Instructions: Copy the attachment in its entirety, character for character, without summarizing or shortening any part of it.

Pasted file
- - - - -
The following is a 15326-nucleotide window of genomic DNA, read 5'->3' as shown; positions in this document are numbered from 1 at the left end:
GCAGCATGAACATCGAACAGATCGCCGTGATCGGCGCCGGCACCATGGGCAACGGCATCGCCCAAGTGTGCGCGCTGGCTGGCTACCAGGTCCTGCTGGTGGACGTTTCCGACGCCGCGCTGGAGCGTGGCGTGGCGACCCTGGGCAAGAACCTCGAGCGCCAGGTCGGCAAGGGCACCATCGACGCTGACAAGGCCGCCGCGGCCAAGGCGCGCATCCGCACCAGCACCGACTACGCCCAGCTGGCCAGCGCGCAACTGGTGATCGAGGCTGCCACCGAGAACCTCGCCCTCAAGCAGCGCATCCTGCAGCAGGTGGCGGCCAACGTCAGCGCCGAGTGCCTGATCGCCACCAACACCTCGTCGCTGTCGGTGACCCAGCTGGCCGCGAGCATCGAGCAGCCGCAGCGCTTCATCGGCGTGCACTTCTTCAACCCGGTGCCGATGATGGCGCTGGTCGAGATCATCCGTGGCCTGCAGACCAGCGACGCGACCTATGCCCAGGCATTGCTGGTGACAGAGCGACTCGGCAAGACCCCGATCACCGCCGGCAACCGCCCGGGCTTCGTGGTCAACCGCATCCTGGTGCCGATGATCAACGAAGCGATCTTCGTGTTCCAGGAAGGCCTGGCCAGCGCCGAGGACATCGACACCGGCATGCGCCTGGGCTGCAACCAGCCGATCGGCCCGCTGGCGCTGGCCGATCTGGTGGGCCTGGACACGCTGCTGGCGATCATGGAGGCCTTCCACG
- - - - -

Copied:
The following is a 15326-nucleotide window of genomic DNA, read 5'->3' as shown; positions in this document are numbered from 1 at the left end:
GCAGCATGAACATCGAACAGATCGCCGTGATCGGCGCCGGCACCATGGGCAACGGCATCGCCCAAGTGTGCGCGCTGGCTGGCTACCAGGTCCTGCTGGTGGACGTTTCCGACGCCGCGCTGGAGCGTGGCGTGGCGACCCTGGGCAAGAACCTCGAGCGCCAGGTCGGCAAGGGCACCATCGACGCTGACAAGGCCGCCGCGGCCAAGGCGCGCATCCGCACCAGCACCGACTACGCCCAGCTGGCCAGCGCGCAACTGGTGATCGAGGCTGCCACCGAGAACCTCGCCCTCAAGCAGCGCATCCTGCAGCAGGTGGCGGCCAACGTCAGCGCCGAGTGCCTGATCGCCACCAACACCTCGTCGCTGTCGGTGACCCAGCTGGCCGCGAGCATCGAGCAGCCGCAGCGCTTCATCGGCGTGCACTTCTTCAACCCGGTGCCGATGATGGCGCTGGTCGAGATCATCCGTGGCCTGCAGACCAGCGACGCGACCTATGCCCAGGCATTGCTGGTGACAGAGCGACTCGGCAAGACCCCGATCACCGCCGGCAACCGCCCGGGCTTCGTGGTCAACCGCATCCTGGTGCCGATGATCAACGAAGCGATCTTCGTGTTCCAGGAAGGCCTGGCCAGCGCCGAGGACATCGACACCGGCATGCGCCTGGGCTGCAACCAGCCGATCGGCCCGCTGGCGCTGGCCGATCTGGTGGGCCTGGACACGCTGCTGGCGATCATGGAGGCCTTCCACG